Originally published in The Alamedan.
By Donato J. Stinghen
March 26, 2015
As we observe Wound Care Awareness Week, it’s important to recognize that chronic wounds are a burden that touches 6.5 million people in the United States. Chronic wounds are wounds that do not heal in a timely manner and risk infection up to and including sepsis, amputation or even death.
Awareness is the first step to treatment. So if you or a loved one suffers from a wound that isn’t noticeably healing within four weeks, it is important that you talk to your doctor who may refer you to a wound care specialist.
While wounds arise for a variety of reasons, the most common chronic cases have underlying causes like disease or clinical conditions such as diabetes, peripheral vascular disease, arterial insufficiency or immobility (the cause of bed sores). The incidence of diabetes has been on the rise in the United States for some time now. The American Diabetes Association estimates that approximately 29.1 million people in the U.S. (about 9.3 percent of the population) have diabetes. More concerning is that it’s estimated that 8.1 million more have undiagnosed diabetes.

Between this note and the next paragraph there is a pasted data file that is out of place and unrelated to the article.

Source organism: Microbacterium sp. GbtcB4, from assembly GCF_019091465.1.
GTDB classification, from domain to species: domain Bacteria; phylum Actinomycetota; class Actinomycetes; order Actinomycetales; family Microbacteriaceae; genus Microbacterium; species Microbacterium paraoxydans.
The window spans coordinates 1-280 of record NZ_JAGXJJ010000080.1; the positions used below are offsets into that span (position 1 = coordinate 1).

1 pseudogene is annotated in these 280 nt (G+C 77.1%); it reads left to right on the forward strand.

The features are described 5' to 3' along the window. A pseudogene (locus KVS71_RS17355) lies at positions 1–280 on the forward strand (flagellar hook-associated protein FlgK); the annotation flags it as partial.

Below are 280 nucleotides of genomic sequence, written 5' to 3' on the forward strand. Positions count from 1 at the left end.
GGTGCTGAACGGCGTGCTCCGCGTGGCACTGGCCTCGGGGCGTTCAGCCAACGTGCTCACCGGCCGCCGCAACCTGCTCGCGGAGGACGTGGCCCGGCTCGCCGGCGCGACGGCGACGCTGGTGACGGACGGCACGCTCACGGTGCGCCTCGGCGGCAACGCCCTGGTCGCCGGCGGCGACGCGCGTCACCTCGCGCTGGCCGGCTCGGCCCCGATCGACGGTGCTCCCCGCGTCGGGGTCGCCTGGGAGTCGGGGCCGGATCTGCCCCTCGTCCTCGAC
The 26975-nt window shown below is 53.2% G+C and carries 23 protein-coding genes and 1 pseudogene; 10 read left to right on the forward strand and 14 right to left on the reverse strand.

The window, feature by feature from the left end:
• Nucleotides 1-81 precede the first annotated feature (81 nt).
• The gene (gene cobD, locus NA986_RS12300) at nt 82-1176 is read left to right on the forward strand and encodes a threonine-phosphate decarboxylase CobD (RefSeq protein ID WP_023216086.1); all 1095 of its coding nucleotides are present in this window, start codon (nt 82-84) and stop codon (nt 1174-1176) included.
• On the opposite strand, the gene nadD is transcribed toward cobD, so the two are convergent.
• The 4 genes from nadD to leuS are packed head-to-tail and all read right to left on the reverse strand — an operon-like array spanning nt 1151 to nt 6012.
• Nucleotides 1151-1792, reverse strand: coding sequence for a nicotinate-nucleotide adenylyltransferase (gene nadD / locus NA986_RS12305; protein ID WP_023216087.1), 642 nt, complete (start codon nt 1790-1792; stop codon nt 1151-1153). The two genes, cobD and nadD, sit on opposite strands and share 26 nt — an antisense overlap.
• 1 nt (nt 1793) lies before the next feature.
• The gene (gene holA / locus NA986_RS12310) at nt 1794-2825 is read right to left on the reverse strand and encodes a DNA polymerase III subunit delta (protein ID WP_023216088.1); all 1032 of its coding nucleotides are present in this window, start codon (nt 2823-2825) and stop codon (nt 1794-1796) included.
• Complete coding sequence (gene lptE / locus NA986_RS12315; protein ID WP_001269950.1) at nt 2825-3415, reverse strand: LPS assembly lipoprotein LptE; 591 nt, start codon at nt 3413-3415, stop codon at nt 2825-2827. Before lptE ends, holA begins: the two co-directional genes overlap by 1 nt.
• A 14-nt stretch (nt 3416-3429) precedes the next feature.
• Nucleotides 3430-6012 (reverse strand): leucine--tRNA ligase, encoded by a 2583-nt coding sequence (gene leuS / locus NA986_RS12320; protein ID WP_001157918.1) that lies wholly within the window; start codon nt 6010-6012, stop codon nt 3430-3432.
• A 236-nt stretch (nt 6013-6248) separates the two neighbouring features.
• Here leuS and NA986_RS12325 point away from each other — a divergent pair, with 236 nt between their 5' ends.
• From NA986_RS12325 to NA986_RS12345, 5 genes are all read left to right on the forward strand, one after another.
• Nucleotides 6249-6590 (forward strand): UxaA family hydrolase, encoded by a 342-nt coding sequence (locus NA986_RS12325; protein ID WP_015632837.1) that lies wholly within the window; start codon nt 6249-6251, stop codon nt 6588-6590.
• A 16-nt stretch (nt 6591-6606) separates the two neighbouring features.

No diabetic complication leads to more hospitalizations than foot lesions, a type of chronic wound. Diabetes is also the leading cause of non-traumatic lower extremity amputations in the United States. Nearly five percent of patients with diabetes will develop foot ulcers with one percent requiring an amputation.
Being aware of chronic wounds and seeking proper medical care for them reduces the chances of these dangerous and life-changing complications. Opened in 2012, the Creedon Advanced Wound Center provides our Alameda community with access to proper wound care. We have seen nearly 11,500 patients since then. Right now, an average of more than 400 wounds are healed in each 16 week tracking period that we measure.
We hope that your family and loved ones are healthy. And if not, that you seek out the many resources available to help improve their overall health.
Edited on June 12, 2018.